When the stream was announced, there was a private cast party at someone’s apartment. Towards the end of the night, Carpenter approached Jordan and physically grabbed her butt.
“My immediate knee-jerk reaction was loudly saying, ‘No, I don't like that,’” she wrote. “He laughed and said, ‘Too bad, it happened.’ He left shortly after that.”
“I was floored at how he completely wrote off me telling him straight up that I didn't like him commenting on my body, "suggesting it wasn't about how it made me feel personally but simply that I was worried about his own personal life.”
Moments later, Jordan shared what happened with the group, sparking a larger discussion about Carpenter’s behavior, and what he’d been saying in private about Jordan and others.
“I went home and cried,” she wrote. “But again, I convinced myself not to press it further. If I did, I would ruin the show for everyone.”
His attention towards her continued, but she remained silent. What changed was #MeToo, and the growing conversation about sexual harassment women regularly experience each day. She decided to seize the moment, write down what happened, and tell someone.
(In our conversation, Jordan repeatedly emphasized her time with Geek Space TV was otherwise enjoyable. She considers it a company that takes sexual harassment seriously.)
After the email was sent, Carpenter was dropped from the game. Hyper RPG, the channel that hosted Carpenter’s Death From Above stream, issued a vague tweet about how it “does not and will not work with people accused of physical or emotional abuse in any form.” Zombie Orpheus Entertainment, the video production studio that's taking over Death From Above, was much more pointed and called Carpenter out by name.
“Believe every accusation,” Carpenter told me. “I don't recall each one, and some I have a different recollection of, but obviously the sheer mass of shared experiences means that I'm the one who's got a faulty memory, not them. I hurt, emotionally manipulated, and wrong [sic ]every one of those accusers due to my own selfishness, thoughtlessness, and need for validation.”
And as Carpenter’s comment suggests, Jordan was not alone.
“When he crossed the line, I pushed him away,” said Guild Wars 2 writer and editor Elan Stimmel, who previously worked on Shadowrun: Hong Kong at Harebrained, on Twitter. “I stopped talking to him. He got angry. He would flip back and forth between ‘it's okay you're not talking to me’ and ‘don't you care about how I feel?’ Sent me emotionally manipulative messages for months.”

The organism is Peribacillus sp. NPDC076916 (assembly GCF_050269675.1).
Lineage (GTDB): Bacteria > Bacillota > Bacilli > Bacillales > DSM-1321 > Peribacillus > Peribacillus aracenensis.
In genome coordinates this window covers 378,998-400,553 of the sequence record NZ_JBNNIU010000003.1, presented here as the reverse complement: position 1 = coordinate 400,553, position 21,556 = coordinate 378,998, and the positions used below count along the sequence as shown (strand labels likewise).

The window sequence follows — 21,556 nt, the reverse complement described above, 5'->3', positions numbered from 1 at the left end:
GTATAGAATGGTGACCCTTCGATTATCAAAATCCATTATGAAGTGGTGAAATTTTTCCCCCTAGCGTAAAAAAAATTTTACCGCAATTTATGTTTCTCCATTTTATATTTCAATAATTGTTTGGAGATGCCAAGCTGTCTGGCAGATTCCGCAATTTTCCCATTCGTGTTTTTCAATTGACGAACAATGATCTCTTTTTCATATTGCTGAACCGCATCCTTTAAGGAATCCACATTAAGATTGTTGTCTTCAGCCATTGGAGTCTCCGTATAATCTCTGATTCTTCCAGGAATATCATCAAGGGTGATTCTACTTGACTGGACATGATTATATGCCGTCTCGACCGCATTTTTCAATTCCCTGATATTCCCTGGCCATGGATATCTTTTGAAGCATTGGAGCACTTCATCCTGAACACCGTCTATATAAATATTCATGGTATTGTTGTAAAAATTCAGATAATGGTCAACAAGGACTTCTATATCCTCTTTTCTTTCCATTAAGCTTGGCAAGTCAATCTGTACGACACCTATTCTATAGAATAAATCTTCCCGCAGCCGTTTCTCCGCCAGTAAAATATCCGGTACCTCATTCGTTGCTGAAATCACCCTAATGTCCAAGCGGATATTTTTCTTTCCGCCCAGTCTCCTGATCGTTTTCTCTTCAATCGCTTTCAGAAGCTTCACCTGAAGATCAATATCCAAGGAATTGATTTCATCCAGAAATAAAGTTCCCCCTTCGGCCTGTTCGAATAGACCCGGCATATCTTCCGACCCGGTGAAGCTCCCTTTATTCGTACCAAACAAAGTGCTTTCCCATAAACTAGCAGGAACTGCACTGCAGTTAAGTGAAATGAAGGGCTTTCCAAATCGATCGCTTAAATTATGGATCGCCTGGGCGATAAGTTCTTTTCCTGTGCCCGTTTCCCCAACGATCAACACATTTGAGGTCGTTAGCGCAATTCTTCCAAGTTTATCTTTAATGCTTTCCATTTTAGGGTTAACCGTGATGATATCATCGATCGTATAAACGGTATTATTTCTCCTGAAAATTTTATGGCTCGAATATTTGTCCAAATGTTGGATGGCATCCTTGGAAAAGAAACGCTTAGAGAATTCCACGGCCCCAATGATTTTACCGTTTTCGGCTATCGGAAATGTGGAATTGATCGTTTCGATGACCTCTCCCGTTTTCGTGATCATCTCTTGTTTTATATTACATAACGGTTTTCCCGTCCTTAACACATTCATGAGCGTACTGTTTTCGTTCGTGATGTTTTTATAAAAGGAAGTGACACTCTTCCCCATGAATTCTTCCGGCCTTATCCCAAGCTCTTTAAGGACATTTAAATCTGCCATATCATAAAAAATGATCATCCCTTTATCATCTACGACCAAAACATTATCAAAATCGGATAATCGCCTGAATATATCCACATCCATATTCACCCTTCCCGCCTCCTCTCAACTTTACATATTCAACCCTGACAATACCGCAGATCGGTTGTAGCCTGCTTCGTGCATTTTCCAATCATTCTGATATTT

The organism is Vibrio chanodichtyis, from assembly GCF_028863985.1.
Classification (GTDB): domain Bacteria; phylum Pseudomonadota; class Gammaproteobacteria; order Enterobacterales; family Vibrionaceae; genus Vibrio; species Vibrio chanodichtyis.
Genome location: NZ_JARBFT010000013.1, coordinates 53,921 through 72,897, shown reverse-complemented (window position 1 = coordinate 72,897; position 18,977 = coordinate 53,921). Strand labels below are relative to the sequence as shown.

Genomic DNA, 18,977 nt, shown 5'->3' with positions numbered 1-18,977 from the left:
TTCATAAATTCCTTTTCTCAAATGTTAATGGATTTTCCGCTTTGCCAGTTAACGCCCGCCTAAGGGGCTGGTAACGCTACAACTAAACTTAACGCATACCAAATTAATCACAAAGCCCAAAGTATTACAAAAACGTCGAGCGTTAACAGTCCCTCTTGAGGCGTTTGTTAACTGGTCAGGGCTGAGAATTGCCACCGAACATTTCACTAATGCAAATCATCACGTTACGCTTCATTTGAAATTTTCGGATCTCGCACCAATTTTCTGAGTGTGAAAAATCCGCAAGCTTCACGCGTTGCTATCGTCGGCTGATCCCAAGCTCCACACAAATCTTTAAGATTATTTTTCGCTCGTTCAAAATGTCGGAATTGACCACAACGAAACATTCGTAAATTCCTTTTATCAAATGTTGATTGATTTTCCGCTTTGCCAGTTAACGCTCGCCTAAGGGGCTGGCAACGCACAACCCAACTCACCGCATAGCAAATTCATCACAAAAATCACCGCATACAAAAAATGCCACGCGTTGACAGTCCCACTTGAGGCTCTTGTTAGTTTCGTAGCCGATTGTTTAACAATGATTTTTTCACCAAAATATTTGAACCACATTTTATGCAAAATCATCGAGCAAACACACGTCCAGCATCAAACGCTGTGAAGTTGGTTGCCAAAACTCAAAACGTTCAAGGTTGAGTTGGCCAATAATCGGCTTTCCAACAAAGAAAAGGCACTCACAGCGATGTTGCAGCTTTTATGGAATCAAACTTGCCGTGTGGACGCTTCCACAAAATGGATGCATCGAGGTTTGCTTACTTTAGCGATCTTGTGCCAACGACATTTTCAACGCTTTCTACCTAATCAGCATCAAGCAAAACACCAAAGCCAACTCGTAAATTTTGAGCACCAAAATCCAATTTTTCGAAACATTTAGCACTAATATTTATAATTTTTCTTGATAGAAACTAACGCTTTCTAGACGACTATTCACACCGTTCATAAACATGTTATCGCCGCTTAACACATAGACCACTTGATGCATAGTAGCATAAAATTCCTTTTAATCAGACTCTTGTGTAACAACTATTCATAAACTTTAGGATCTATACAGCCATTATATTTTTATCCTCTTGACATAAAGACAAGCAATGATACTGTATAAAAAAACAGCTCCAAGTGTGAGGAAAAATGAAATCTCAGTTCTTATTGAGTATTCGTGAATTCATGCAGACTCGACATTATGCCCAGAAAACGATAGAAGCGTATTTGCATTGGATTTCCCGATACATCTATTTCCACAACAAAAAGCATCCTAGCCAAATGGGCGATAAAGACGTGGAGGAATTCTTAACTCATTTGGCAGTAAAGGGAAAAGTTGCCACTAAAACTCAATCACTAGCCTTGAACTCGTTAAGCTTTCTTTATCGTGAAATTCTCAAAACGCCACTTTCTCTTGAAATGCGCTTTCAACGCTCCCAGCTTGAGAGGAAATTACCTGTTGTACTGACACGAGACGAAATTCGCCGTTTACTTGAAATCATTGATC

Stimmel said she’d “lived in fear of him for years,” even after she started pushing back. Though Stimmel told Carpenter “no over and over,” he’d “repeatedly test my boundaries.” She remained silent out of fear it might impact her career in games, a common refrain for why individuals who experience harassment in video games—and society writ large— choose to remain silent.
She eventually stopped hanging out with certain people in her life, folks who were in Carpenter’s social circle, because she was afraid this might lead to another encounter.
But as women broke their silence, more came forward, one after the other.
“I'm so glad someone finally named him,” said Jessica Price, a writer and editor on ArenaNet’s narrative team, on Twitter. “because I haven't been able to talk about this because none of the victims (AFAIK) had gone public. This guy is a gaslighting, assaulting, harassing abuser and people need to be warned.”
On a now-locked Twitter account last weekend, he issued a broad apology about doing “some pretty unforgivable things to quite a few people, but one in particular.”
He told me this was in reference to Jordan, the woman he touched inappropriately.
“I harassed and abused a friend of mine for a variety of shitty reasons,” he wrote, “and I don't want anyone making excuses for me. The things I did should not be excused by anyone.”
In January, after realizing “something was deeply wrong with how I was relating to people,” Carpenter began seeking professional help. He hasn’t reached out to any of the women who’ve made allegations against him, and has considered a revised apology.
It’s unclear whether an apology, sincere or not, would make a difference.
“I feel vindicated and also terrible at the same time,” wrote one of the accusers yesterday.